London 2012: Day 1.

LONDON, ENGLAND - JULY 27: Fireworks ignite over the Olympic Stadium during the Opening Ceremony for the 2012 Olympic Games on July 27, 2012 at Olympic Park in London, England. (Photo by Jamie Squire/Getty Images)

(It's not college sports, and isn't really relevant to K-State until it's time for the high jump, but that's okay. Jon is crazy, and is willing to editorialize and report on the Olympics for the next two weeks. Consider these daily posts your Olympics Open Threads, and pray for Jon's clearly twisted and shattered psyche.)

The Real News: NBC's coverage. The burgeoning impact of digital television and streaming internet seemed prime for NBC to be able to offer full in-depth coverage of everything. Yes, the usual complaints related to tape-delayed footage which NBC pretends is up-to-the-minute were still going to be there regardless. The oft-repeated gripes about heart-wrenching human interest stories weren't going to be defused, nor were the complaints about NBC's tendency to pretend there are only two countries on the planet (us and the host country, as usual). But those of us who wanted to be able to get beyond most of that were supposed to be able to do so.

Yeah, not so much.

NBC's still refusing to air high-profile events live on your magickal televisual device, instead reserving them for their prime-time coverage... while at the same time using social media to hype those events and announcing the results. That refusal in and of itself is inexcusable, most especially on the weekend, and their rationale for not airing these events live is absolutely incomprehensible. NBC -- the primary NBC network, not the NBC-Comcast empire -- has one main target audience for the Olympics: people who don't care enough to want to see everything live. Those people are still going to watch the prime-time coverage, because that's how they roll. They want a highlights package, not full coverage, and if NBC wishes to simply cater to that crowd then why bother airing Olympic coverage on a half-dozen channels? Why bother with live streaming at all?

Therein lies another issue. People are reporting massive problems with the live streaming processes, extending from the mundane (dropped streams, buffering, the sort of thing one should sort of expect early on) to the truly problematic (it doesn't seem to work very well at all on Firefox, login issues are impacting tons of customers, etc.). NBC, naturally says it's all your fault and that the feedback they see has been overwhelmingly positive.

This, I suppose, is what happens when you pay your social media people to only report the good stuff to you. That, in turn, is the only assumption I can make when presented with Ryan Seacrest crowing like a peacock about all the wonderful things NBC is hearing on Twitter and Facebook. NBC's really tone-deaf here, and if they're not careful all those sports organizations they're hoping to lure into NBC contracts are just going to giggle and then sign contracts with ESPN and FOX and CBS.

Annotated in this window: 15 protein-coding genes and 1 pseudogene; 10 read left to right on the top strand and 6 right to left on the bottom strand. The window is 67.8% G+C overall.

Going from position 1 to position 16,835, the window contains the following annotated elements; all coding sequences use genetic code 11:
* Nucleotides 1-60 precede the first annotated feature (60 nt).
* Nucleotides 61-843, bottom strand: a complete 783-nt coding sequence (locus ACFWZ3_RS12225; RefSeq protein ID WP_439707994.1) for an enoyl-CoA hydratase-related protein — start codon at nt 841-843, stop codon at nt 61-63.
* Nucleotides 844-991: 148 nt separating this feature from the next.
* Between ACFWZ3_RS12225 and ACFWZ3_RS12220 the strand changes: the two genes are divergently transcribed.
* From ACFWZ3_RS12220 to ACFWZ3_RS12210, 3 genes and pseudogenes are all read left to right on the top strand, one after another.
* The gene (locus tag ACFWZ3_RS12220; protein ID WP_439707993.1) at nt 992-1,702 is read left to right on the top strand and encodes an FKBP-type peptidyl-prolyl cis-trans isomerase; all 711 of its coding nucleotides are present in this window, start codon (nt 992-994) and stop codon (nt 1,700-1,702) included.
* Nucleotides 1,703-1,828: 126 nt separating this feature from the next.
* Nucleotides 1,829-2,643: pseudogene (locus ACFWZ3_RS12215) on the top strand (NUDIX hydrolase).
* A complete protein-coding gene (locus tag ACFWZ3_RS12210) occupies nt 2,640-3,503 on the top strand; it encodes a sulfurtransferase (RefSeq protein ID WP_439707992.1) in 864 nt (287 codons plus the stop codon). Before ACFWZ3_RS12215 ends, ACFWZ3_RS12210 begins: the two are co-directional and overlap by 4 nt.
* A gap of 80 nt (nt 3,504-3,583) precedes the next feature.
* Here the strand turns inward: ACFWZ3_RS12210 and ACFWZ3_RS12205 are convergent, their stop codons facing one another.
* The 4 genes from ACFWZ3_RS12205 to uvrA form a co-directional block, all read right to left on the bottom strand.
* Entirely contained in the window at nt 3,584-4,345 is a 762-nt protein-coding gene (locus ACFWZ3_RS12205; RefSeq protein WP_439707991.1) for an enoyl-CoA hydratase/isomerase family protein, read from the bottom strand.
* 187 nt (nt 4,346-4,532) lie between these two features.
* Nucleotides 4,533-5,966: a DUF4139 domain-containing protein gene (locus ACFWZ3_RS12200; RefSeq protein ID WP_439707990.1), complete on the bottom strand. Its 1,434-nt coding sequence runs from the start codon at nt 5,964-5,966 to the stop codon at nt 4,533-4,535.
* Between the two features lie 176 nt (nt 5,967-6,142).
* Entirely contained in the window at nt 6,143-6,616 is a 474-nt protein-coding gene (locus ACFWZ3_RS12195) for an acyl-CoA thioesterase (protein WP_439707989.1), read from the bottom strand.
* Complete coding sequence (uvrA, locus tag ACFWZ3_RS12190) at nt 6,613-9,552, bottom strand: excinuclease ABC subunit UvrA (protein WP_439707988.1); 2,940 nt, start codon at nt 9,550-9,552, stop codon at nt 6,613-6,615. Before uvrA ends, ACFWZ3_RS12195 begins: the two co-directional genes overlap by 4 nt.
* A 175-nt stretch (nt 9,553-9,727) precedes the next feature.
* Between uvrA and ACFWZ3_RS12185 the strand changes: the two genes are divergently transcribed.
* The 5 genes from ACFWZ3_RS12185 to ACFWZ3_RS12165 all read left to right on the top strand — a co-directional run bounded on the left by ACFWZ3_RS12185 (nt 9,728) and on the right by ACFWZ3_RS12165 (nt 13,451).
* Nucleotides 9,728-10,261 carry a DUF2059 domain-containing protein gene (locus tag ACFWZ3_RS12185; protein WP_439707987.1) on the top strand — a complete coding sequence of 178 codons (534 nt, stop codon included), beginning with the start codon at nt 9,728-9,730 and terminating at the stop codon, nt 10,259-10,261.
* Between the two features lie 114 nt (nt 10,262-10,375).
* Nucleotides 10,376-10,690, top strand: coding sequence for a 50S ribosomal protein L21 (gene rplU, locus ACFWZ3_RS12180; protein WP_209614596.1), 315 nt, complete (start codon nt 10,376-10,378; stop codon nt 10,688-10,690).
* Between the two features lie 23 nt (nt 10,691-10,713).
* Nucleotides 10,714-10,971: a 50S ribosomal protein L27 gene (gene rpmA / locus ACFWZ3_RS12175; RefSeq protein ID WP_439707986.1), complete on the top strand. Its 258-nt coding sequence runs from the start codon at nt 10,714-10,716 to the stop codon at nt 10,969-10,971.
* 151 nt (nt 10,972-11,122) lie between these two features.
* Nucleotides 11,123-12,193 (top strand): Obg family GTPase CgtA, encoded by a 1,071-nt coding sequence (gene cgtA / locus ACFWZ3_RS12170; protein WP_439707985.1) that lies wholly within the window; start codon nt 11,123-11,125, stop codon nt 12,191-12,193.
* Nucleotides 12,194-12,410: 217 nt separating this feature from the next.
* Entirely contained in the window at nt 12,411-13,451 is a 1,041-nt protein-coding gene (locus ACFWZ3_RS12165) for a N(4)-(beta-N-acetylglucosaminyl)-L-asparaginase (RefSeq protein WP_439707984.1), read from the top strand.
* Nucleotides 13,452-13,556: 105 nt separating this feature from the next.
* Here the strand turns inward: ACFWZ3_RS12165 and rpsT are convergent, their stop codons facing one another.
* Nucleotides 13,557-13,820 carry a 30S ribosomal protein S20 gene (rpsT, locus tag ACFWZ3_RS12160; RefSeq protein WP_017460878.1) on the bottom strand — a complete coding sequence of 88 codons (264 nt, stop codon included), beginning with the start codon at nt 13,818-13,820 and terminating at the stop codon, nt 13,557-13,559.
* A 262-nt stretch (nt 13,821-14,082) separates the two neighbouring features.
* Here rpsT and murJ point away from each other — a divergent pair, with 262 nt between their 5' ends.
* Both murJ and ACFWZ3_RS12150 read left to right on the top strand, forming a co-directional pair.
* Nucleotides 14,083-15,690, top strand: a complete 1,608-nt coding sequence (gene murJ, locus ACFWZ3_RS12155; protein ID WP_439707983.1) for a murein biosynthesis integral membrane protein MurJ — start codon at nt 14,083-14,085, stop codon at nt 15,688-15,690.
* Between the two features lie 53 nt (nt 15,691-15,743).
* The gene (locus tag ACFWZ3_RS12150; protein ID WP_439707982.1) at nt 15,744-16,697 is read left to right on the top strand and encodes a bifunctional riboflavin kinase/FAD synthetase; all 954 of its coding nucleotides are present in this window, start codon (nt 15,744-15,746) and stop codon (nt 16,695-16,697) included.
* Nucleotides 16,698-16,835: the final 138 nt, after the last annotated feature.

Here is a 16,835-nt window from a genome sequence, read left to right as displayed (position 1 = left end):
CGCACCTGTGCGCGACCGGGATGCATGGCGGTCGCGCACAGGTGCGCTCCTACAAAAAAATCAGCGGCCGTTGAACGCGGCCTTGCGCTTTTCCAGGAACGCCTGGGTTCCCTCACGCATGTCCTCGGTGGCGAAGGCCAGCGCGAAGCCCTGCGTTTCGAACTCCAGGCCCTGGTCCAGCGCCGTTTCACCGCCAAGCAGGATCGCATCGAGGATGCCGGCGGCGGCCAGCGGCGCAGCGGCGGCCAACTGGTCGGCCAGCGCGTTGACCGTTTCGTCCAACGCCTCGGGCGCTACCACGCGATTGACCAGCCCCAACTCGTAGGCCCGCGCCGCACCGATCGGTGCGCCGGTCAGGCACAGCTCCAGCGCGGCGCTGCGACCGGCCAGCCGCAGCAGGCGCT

We won't even get into NBC cutting the tribute to the London bombing victims so that they could show Seacrest interviewing Michael Phelps... when Seacrest had already filmed an interview with Phelps and his family to be aired during tonight's coverage, rendering the live interview utterly redundant. Good job, good effort, NBC.

Anyway... enough with the negativity. On to the good stuff.

Archery: Team USA forged a stunning upset of the favorites from South Korea in the semifinals of the men's team event. The Koreans dispatched Mexico for the bronze, while Team USA faced off against Italy. A relatively slow start left the Americans trailing by four points at "halftime", as it were, but they edged back into contention on the final two ends. It came down to Italy's final shot, with Michele Frangilli needing a nine to tie. He nailed the shot, scoring a ten, and Italy squeaked through with the gold. USA silver.

Badminton: Group stage play commenced in all five events (men's and women's singles, doubles, and mixed doubles), with no major surprises occurring anywhere in the field. The men's doubles team of of Tony Gunawan and Howard Bach, Team USA's only representatives in the entire sport this year, fell 21-14/21-19 to South Korea's Jae Sung Chung and Yong Dae Lee.

Basketball: Team USA, the prohibitive favorites, struggled for three quarters before turning on the afterburners in the final period, outscoring Croatia 28-9 to score an 81-56 win. Joining the Americans atop Group A were Turkey (72-50 winners over Angola) and China (66-57 victors over the Czech Republic). Russia (58-53 over Canada), France (73-58 over Brazil), and Australia (74-58 over Great Britain) top Group B.

Beach Volleyball: There were no stunning developments in day one of the preliminary rounds. Misty May-Treanor and Kerry Walsh-Jennings had to break 18-all ties in both sets of their match with their Australian rivals Nat Cook and Tamsin Hinchley, but managed to keep their amazing record of never having lost a set together in Olympic competition. On the men's side, Jacob Gibb and Sean Rosenthal easily took both sets against Freedom Chiya and Grant Goldschmidt of South Africa, 21-10 and 21-11.

Boxing: Round of 32 matches in the men's Bantam and Middleweight classes took place. Team USA's Bantam entry Joseph Diaz Jr scored a 19-9 win over Pavlo Ishchenko of Ukraine, while Middleweight Terrell Gausha beat Armenia's Andranik Hakobyan in a TKO, the only knockout of the day's competition. In August 1's round of 16, Diaz will face Cuba's Lazaro Alvarez Estrada, and Gausha will meet India's Vijender Singh.